Africa requires about $250 billion worth of public private partnership investment to address the power deficit situation on the continent, James Momoh, the Executive Chairman, Nigerian Electricity Regulatory Commission (NERC) has said.
He said in order to reach the United Nations’ (UN) target of Universal Access by 2030, the continent will need to add around 250 gigawatts (GW) capacity.
According to statement, the NERC boss said the total generation capacity of Africa stands at about 147 gigawatts (GW) which is shared by the entire region. Hefurther said South Africa as a region consumes about 45 gigawatts (GW), North Africa consumes 50 gigawatts (GW), with their citizens having 99 per cent access to electricity, while the remaining balance of about 50 gigawatts (GW) is shared among the 49 countries that make up Sub Saharan Africa.
“In Angola, 15 million people have no access to electricity, with its national electricity rate at 30 percent; Republic of Benin, seven million without access to electricity, with national electricity rate of 29 percent; Burkina Faso has 14 million people without electricity with the country’s level of electrification at 17 percent”, he said.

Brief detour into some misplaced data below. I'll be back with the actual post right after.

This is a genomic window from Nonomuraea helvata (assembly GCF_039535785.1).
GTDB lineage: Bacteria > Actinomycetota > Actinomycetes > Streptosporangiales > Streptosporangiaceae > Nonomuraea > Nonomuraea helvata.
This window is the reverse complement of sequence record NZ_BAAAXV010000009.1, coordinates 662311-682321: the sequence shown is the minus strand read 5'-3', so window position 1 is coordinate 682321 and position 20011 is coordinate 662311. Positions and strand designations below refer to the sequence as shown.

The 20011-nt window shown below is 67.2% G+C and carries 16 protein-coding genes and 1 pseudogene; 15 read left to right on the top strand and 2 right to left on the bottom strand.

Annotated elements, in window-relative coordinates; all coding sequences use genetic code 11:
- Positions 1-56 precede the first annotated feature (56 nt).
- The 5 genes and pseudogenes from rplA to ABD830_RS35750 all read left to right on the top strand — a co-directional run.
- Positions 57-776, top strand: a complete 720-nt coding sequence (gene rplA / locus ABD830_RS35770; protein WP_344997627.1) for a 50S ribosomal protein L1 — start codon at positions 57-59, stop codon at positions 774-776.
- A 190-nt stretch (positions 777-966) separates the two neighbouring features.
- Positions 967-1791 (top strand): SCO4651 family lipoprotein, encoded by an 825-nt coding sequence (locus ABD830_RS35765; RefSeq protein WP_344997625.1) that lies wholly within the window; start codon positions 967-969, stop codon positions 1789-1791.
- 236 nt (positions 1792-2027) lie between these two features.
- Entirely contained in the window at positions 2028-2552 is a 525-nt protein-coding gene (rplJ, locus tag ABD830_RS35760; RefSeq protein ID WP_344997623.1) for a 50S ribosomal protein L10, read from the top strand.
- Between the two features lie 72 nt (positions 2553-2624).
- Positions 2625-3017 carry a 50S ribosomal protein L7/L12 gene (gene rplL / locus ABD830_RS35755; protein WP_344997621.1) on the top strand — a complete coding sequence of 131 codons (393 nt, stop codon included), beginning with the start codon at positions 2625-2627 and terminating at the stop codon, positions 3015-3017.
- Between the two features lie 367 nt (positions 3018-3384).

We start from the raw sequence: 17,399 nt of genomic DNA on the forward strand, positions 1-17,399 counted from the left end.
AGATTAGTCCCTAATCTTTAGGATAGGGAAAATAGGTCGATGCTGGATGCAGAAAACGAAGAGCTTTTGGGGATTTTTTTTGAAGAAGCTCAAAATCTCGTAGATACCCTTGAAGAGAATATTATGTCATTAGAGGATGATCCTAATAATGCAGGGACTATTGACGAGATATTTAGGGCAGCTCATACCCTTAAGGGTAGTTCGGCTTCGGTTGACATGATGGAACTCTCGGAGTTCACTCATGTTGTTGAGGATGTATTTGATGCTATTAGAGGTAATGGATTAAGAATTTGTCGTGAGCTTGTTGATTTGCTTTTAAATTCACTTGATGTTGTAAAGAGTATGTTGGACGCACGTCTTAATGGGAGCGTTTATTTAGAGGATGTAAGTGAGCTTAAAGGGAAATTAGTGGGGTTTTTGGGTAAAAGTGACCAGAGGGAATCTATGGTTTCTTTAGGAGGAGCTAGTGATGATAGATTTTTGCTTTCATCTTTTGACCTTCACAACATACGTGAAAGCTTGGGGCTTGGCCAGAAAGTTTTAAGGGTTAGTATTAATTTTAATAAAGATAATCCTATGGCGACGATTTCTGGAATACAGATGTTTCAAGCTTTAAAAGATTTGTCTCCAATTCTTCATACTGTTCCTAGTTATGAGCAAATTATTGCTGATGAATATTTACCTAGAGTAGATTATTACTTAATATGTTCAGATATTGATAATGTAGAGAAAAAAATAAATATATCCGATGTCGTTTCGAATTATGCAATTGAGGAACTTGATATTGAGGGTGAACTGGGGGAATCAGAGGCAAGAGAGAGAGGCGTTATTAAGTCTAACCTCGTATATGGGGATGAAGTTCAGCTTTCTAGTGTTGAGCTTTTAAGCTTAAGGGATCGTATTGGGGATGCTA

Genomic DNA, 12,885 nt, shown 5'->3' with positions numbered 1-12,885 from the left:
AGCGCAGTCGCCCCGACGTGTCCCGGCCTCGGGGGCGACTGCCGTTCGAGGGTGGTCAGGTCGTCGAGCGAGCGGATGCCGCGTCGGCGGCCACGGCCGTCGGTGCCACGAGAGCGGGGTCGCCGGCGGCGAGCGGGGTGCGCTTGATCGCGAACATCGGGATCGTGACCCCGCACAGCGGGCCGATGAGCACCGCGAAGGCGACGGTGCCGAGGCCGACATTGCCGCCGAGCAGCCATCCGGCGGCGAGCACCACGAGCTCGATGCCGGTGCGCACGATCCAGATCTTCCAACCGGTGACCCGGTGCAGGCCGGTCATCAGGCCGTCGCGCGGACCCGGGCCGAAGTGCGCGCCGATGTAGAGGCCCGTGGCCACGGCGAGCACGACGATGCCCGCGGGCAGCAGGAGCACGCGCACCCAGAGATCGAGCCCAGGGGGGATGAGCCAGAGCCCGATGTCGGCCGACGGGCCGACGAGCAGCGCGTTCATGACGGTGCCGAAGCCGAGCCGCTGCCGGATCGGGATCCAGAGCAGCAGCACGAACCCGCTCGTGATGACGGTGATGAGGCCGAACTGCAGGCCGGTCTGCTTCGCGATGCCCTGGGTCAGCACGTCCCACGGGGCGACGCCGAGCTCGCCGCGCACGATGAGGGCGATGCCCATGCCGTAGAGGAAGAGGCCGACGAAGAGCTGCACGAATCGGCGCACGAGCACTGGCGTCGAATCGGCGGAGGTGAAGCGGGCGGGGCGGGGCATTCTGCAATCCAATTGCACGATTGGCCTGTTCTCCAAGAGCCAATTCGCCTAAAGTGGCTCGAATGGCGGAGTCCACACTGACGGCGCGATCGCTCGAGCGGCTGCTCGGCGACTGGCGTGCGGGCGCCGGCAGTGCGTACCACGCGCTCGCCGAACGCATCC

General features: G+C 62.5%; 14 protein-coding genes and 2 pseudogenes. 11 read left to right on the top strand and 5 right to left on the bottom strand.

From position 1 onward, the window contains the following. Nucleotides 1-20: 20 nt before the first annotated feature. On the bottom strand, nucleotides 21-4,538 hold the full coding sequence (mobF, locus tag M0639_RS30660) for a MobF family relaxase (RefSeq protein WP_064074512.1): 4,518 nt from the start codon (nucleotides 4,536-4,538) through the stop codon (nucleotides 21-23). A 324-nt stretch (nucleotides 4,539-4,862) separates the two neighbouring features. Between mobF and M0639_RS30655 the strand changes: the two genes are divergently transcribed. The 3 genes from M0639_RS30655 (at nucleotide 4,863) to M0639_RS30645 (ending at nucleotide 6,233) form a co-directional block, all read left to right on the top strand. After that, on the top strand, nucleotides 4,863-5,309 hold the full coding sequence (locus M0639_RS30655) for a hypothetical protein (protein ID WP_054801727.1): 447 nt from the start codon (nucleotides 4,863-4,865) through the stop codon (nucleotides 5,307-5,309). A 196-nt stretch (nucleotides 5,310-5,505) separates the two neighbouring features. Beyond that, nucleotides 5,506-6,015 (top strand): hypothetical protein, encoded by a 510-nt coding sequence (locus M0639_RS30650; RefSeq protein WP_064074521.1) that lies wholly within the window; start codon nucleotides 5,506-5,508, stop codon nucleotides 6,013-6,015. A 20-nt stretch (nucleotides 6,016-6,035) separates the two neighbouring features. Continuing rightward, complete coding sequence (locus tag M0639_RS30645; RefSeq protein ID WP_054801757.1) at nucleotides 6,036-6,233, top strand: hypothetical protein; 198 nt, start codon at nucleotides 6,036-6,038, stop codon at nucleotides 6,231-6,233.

He however lauded the success story in West Africa, namely Ghana whose electrification rate is at 72 percent, the highest in West, East and Southern Africa, which Momoh said can be attributed to the implementation of a National Electricity Policy from 1989 to date.
On the other hand, Nigeria’s electrification rate is stuck at 45 percent with half of its population having no access to electricity and might not if “we do not come up with a dynamic strategy to bridge the energy gap in the country,” Momoh warned.
He explained the detrimental effects on the power deficit which cuts across all sectors of the economy, and as a result, of the governments’ inability to provide the energy needs of their people, adequate provision of health services, schools, clean water, food security and industries to their people.
He also said that countries like Nigeria spend about one to five per cent of their GDP yearly to generate electricity from expensive diesel power generation in order to meet their power needs.